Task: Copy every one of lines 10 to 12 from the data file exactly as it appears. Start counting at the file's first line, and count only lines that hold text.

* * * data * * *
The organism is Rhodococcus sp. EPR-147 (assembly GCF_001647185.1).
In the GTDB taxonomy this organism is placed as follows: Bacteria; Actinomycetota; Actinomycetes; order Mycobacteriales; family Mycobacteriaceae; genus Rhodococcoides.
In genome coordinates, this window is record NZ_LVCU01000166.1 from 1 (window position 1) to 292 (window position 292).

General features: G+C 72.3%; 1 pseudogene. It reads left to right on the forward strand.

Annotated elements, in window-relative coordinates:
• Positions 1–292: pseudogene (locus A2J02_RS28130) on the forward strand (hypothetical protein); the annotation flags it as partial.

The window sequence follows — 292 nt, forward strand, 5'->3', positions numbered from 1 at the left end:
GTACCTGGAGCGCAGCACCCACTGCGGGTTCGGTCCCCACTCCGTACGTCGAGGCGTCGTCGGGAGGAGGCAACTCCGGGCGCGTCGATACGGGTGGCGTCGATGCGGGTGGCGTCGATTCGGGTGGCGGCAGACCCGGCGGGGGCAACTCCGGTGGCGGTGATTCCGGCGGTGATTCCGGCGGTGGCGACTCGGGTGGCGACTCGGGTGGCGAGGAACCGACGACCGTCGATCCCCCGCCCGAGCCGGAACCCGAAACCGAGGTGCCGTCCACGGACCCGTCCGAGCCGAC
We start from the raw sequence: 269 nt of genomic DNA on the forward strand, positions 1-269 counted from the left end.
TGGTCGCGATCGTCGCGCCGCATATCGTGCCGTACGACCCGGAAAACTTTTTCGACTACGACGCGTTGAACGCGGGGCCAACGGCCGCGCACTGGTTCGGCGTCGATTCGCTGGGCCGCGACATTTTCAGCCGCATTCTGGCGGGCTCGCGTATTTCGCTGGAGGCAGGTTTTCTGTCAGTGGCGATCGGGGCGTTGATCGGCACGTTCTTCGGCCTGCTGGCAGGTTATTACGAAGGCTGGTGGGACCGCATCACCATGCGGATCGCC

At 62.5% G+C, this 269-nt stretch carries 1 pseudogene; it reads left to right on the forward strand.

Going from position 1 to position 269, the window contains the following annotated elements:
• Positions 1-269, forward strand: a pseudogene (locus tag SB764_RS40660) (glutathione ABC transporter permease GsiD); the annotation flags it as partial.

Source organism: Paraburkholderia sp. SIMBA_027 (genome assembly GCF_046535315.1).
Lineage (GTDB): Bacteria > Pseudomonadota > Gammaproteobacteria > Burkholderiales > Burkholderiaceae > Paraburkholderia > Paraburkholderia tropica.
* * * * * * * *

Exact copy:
TGGTCGCGATCGTCGCGCCGCATATCGTGCCGTACGACCCGGAAAACTTTTTCGACTACGACGCGTTGAACGCGGGGCCAACGGCCGCGCACTGGTTCGGCGTCGATTCGCTGGGCCGCGACATTTTCAGCCGCATTCTGGCGGGCTCGCGTATTTCGCTGGAGGCAGGTTTTCTGTCAGTGGCGATCGGGGCGTTGATCGGCACGTTCTTCGGCCTGCTGGCAGGTTATTACGAAGGCTGGTGGGACCGCATCACCATGCGGATCGCC

At 62.5% G+C, this 269-nt stretch carries 1 pseudogene; it reads left to right on the forward strand.

Going from position 1 to position 269, the window contains the following annotated elements: